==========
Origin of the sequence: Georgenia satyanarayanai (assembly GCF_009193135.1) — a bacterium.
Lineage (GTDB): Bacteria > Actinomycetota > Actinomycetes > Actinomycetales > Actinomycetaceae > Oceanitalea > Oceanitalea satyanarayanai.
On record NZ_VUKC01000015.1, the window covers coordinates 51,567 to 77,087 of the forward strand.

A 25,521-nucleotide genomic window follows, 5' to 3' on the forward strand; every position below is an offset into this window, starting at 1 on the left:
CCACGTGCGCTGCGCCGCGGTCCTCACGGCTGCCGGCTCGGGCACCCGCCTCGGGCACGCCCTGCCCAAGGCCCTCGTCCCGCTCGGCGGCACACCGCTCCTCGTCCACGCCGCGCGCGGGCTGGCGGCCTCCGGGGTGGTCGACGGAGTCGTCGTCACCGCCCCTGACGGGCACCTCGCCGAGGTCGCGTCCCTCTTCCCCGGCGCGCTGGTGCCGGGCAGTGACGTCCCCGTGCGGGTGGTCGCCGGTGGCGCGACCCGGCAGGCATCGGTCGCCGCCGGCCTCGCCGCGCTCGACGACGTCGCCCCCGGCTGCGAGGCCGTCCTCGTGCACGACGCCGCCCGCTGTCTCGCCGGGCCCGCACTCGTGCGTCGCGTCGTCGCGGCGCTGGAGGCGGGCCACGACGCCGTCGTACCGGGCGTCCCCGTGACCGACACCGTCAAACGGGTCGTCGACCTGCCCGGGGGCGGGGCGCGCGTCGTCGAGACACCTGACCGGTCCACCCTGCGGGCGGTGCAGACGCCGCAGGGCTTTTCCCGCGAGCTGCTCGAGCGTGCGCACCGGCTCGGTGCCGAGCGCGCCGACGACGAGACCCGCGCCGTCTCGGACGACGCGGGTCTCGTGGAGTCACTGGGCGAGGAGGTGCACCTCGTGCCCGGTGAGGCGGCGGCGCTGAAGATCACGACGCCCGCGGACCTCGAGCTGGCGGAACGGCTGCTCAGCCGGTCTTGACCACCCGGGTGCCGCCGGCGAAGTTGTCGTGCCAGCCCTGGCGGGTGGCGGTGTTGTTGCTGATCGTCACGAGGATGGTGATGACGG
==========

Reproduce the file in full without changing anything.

Origin of the sequence: Georgenia satyanarayanai (assembly GCF_009193135.1) — a bacterium.
Lineage (GTDB): Bacteria > Actinomycetota > Actinomycetes > Actinomycetales > Actinomycetaceae > Oceanitalea > Oceanitalea satyanarayanai.
On record NZ_VUKC01000015.1, the window covers coordinates 51,567 to 77,087 of the forward strand.

A 25,521-nucleotide genomic window follows, 5' to 3' on the forward strand; every position below is an offset into this window, starting at 1 on the left:
CCACGTGCGCTGCGCCGCGGTCCTCACGGCTGCCGGCTCGGGCACCCGCCTCGGGCACGCCCTGCCCAAGGCCCTCGTCCCGCTCGGCGGCACACCGCTCCTCGTCCACGCCGCGCGCGGGCTGGCGGCCTCCGGGGTGGTCGACGGAGTCGTCGTCACCGCCCCTGACGGGCACCTCGCCGAGGTCGCGTCCCTCTTCCCCGGCGCGCTGGTGCCGGGCAGTGACGTCCCCGTGCGGGTGGTCGCCGGTGGCGCGACCCGGCAGGCATCGGTCGCCGCCGGCCTCGCCGCGCTCGACGACGTCGCCCCCGGCTGCGAGGCCGTCCTCGTGCACGACGCCGCCCGCTGTCTCGCCGGGCCCGCACTCGTGCGTCGCGTCGTCGCGGCGCTGGAGGCGGGCCACGACGCCGTCGTACCGGGCGTCCCCGTGACCGACACCGTCAAACGGGTCGTCGACCTGCCCGGGGGCGGGGCGCGCGTCGTCGAGACACCTGACCGGTCCACCCTGCGGGCGGTGCAGACGCCGCAGGGCTTTTCCCGCGAGCTGCTCGAGCGTGCGCACCGGCTCGGTGCCGAGCGCGCCGACGACGAGACCCGCGCCGTCTCGGACGACGCGGGTCTCGTGGAGTCACTGGGCGAGGAGGTGCACCTCGTGCCCGGTGAGGCGGCGGCGCTGAAGATCACGACGCCCGCGGACCTCGAGCTGGCGGAACGGCTGCTCAGCCGGTCTTGACCACCCGGGTGCCGCCGGCGAAGTTGTCGTGCCAGCCCTGGCGGGTGGCGGTGTTGTTGCTGATCGTCACGAGGATGGTGATGACGG